Objective. AI/RHEUM is a multimedia expert system developed originally to assist in the diagnosis of rheumatic diseases in adults. In the present study we evaluated the usefulness of a modified version of this diagnostic decision support system in diagnosing childhood rheumatic diseases.
Methodology. AI/RHEUM was modified by the addition of 5 new diseases to the knowledge base of the system. Criteria tables for each of the diseases included in the knowledge base were modified to suit the needs of children. The modified system was tested on 94 consecutive children seen in a pediatric rheumatology clinic.
Results. AI/RHEUM made the correct diagnosis in 92% of the cases when the diagnosis was available in the knowledge base of the system. It was also shown to be effective in the education of pediatric trainees through its multimedia features.
Conclusions. AI/RHEUM is an expert system that may be helpful to the nonspecialist as a diagnostic decision support system and as an educational tool.
Computers have come to play a major part in patient care activities, including literature searches, patient monitoring, and drug prescriptions. Imaging techniques such as magnetic resonance imaging and nuclear medicine would be impossible without computer technology. All of these areas are grouped under computer-based clinical decision support systems by Habbema,1 who recognized four levels of medical decision-making: 1) collecting background information on patients, both general and specific; 2) assessing diagnostic and therapeutic methods that include algorithms; 3) developing a global clinical policy, such as protocols and guidelines, which are becoming increasingly important in this era of cost-containment; and 4) developing an individualized clinical strategy that includes medical expert systems.
The term expert system refers to a computer program that simulates the diagnostic reasoning of an experienced clinician in specific areas of medicine such as rheumatology. Expert systems belong to the general area of artificial intelligence in which symbolic reasoning methods are used. An expert system has two components—a knowledge base and an inference mechanism. The knowledge base can be in any field of knowledge. In medicine, the knowledge base can include information about specific diseases and an inference mechanism designed to work with the knowledge base and with patient data to reach a conclusion such as a diagnosis or treatment plan.
There are complex software packages that can build general expert systems, called expert system shells. CTX, written at the National Library of Medicine (Bethesda, MD), is one such shell.2AI/RHEUM, a knowledge-based medical consultant system built using the CTX shell, is a multimedia expert system originally developed by Kingsland et al3 in the 1980s to assist general physicians with the diagnosis of rheumatic diseases in adults. We now report on a modification of this system to address childhood rheumatic diseases.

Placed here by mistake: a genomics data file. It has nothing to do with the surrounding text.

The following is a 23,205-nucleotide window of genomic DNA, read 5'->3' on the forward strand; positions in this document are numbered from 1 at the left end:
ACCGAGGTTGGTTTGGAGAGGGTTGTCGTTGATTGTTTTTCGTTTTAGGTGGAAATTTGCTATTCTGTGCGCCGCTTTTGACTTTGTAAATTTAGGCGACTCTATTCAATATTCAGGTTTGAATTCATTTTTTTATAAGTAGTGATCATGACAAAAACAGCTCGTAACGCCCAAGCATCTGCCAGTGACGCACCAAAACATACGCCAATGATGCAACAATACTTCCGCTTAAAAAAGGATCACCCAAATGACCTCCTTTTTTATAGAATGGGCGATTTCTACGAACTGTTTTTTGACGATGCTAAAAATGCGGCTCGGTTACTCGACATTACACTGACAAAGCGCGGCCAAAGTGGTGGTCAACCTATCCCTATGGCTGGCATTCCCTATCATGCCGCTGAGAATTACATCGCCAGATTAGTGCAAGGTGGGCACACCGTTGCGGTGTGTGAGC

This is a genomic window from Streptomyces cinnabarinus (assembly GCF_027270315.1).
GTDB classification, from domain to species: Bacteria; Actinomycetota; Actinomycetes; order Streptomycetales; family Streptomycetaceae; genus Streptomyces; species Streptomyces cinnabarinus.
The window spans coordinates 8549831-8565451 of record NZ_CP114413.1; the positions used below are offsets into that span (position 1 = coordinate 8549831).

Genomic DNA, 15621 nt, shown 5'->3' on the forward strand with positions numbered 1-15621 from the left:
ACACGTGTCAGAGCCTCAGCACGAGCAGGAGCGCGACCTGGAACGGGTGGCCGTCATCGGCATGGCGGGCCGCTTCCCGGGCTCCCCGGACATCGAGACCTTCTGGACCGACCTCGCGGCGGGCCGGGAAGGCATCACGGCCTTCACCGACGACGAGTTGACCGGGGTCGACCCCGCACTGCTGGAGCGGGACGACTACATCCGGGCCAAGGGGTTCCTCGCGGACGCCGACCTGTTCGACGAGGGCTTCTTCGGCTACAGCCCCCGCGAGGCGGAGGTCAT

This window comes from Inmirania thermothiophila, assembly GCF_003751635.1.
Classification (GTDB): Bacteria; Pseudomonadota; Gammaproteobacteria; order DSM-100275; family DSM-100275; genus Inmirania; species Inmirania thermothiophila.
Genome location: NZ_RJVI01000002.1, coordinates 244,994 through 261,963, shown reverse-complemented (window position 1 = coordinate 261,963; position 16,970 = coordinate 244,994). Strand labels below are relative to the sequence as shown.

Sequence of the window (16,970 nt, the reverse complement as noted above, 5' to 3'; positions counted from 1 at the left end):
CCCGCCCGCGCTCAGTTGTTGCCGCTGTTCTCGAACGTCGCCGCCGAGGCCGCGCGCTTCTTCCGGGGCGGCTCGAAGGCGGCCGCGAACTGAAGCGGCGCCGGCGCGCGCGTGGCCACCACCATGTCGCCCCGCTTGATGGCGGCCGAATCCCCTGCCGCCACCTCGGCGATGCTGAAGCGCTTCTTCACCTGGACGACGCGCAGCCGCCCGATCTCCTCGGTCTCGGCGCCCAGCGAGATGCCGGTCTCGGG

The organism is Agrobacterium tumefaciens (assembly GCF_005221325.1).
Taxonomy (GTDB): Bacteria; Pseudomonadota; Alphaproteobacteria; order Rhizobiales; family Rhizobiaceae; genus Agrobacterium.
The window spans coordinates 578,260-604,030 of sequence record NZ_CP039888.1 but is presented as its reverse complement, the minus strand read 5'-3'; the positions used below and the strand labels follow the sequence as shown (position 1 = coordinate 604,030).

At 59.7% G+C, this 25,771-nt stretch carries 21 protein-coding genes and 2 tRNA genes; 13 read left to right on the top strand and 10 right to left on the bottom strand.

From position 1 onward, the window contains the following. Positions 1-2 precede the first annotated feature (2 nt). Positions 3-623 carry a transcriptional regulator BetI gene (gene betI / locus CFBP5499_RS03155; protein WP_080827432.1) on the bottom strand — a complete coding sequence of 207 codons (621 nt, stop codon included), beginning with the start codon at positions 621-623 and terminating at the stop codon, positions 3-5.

MATERIALS AND METHODS
AI/RHEUM runs on IBM-compatible personal computers and UNIX systems. The knowledge base includes diagnostic criteria tables for 54 common rheumatic diseases (Table 1). The criteria tables are designed using the most important clinical and laboratory features of each of the diseases. These tables were originally developed at the University of Missouri, Columbia, MO, and reviewed by a panel of rheumatologists. More recently, H. James Williams, MD, at the University of Utah has modified some of these tables.
One of the authors (B.H.A.) modified the criteria tables to suit the needs of children, prepared a set of screening criteria to enter patient data into the system, and also added 5 more diseases to the knowledge base.
AI/RHEUM's reasoning uses the criteria table paradigm with 1 criteria table for each of the diseases covered. Criteria tables (Fig 1) consist of the following elements: major criteria, minor criteria, required criteria, and exclusions. The decision elements may be symptoms, signs, or laboratory data from the patient data file. The decision element may also be an intermediate hypothesis derived from a combination of findings. An example of an intermediate hypothesis is when the data entry includes pain in the joints and limitation of range of movement and the program generates arthritis as the decision element.
The expert system matches the individual patient findings with the criteria tables and reaches diagnostic conclusions at three different levels of certainty: definite, probable, and possible. An example of a patient with definite diagnosis of Wegener's granulomatosis is given in Fig 2. When a patient has vasculitis of small vessels, midline granuloma, and antineutrophil cytoplasmic antibody the diagnosis is definite. If the same patient has small vessel vasculitis and antineutrophil cytoplasmic antibody, the diagnosis of Wegener's granulomatosis will be probable. Whenever the diagnosis is suggested at the possible level, the system recommends that you keep the diagnosis in the differential list and look for further clues to exclude or include it.